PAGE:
Like an unnecessary time warp to 1990, news headlines this week have been overflowing with wild revelations about famed Brat Packer Demi Moore. Moore, 56, has been on the promo trail for her new memoir Inside Out, unloading personal stories both bemusing and harrowing.
Among other things, she details the "truth" behind her 2011 split from ex-husband Ashton Kutcher, suggesting the That '70s Show star (allegedly) urged Moore to indulge in booze and threesomes, only to use those dalliances to shame her and "deflect blame" after his infidelity became public. As a headline on website Vulture put it: "Ashton Kutcher should probably avoid reading Demi Moore's memoir."
Demi Moore’s wild revelations might be the tip of the iceberg in a crowded field of coming celebrity memoirs. Credit:Invision
It seems unlikely he took that advice. Kutcher, who married his former sitcom co-star Mila Kunis in 2015, took to Twitter amid the furore to cryptically say, "I was about to push the button on a really snarky tweet. Then I saw my son, daughter, and wife and I deleted it," before posting his phone number alongside the line: "For truth, text me." (According to Page Six, the text response is an automated update on the political situation in Ukraine. Good one, Kutch.)
If such details weren't intimate enough, Moore also revealed she took Jon Cryer's virginity while the two were co-stars on the 1984 comedy No Small Affair – prompting the actor to inform his social media followers that, despite his clearly lacking "skill level" at the time, Moore was wrong and he'd actually already "lost my virginity in high school".
As a sordid peek into the private realities of Hollywood's rich and famous, it's eye-popping stuff. But perhaps the pressing question is: why do we need to know all this? Why is there a glob of my brain now filled with intimate knowledge of Duckie from Pretty in Pink's sex life? I didn't ask for this.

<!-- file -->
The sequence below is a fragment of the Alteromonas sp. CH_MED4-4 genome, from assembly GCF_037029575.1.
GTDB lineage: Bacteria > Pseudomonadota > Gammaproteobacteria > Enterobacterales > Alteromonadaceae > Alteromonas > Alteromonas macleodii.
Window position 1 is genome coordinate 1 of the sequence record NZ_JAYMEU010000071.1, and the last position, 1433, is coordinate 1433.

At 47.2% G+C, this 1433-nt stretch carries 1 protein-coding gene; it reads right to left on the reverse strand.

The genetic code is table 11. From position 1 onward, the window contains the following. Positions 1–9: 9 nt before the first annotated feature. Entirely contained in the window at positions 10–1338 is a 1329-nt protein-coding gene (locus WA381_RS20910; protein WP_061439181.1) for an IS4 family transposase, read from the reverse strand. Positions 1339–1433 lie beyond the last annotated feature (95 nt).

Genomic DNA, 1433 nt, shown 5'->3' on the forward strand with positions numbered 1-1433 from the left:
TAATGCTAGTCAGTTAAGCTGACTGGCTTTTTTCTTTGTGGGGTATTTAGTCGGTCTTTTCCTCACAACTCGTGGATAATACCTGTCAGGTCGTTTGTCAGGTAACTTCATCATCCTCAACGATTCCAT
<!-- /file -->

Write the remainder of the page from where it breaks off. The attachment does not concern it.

In the coming weeks, perhaps getting the jump on the Christmas shopping frenzy, a slew of celebrity memoirs will hit our shelves, from the anticipated (Debbie Harry's Face It; Elton John's Me) to the, well, I'm sure someone somewhere cares (Full Circle, from the actress who played Kimmy Gibbler on Full House; The Jonas Brothers' Blood, bizarrely co-penned by Neil Strauss of Motley Crue's The Dirt fame). To make a dent in today's manic news cycle, they'll have to reveal everything shy of admitting to a murder (my money's on Nick Jonas).
Of course, outside of settling old grudges or lighting up the newsfeed with debauched details from behind the publicist's curtain, there can be a social value to the celebrity memoir.
Queer Eye's Jonathan Van Ness's coming memoir Over The Top includes the revelation he is HIV-positive to "help debunk common misconceptions about people living with HIV" and counter the "Trump administration's… stigmatisation of the LGBT community", as he told The New York Times. Rocker Liz Phair's new memoir Horror Stories reportedly finds her poring over her recent working relationship with disgraced musician Ryan Adams, to illustrate the extent she'd normalised the sexism and male harassment she'd faced in the music industry.
At this point, almost 100 years removed from Fatty Arbuckle's pre-talkies scandal, there's nothing new in exposing the dysfunctional facade behind Hollywood's sparkly sheen – but, like Moore, every celebrity's got the right to tell their own story. It would be nice if they could take it easy on the Jon Cryer banging details, though. Andrew McCarthy? Sure, that's fine.
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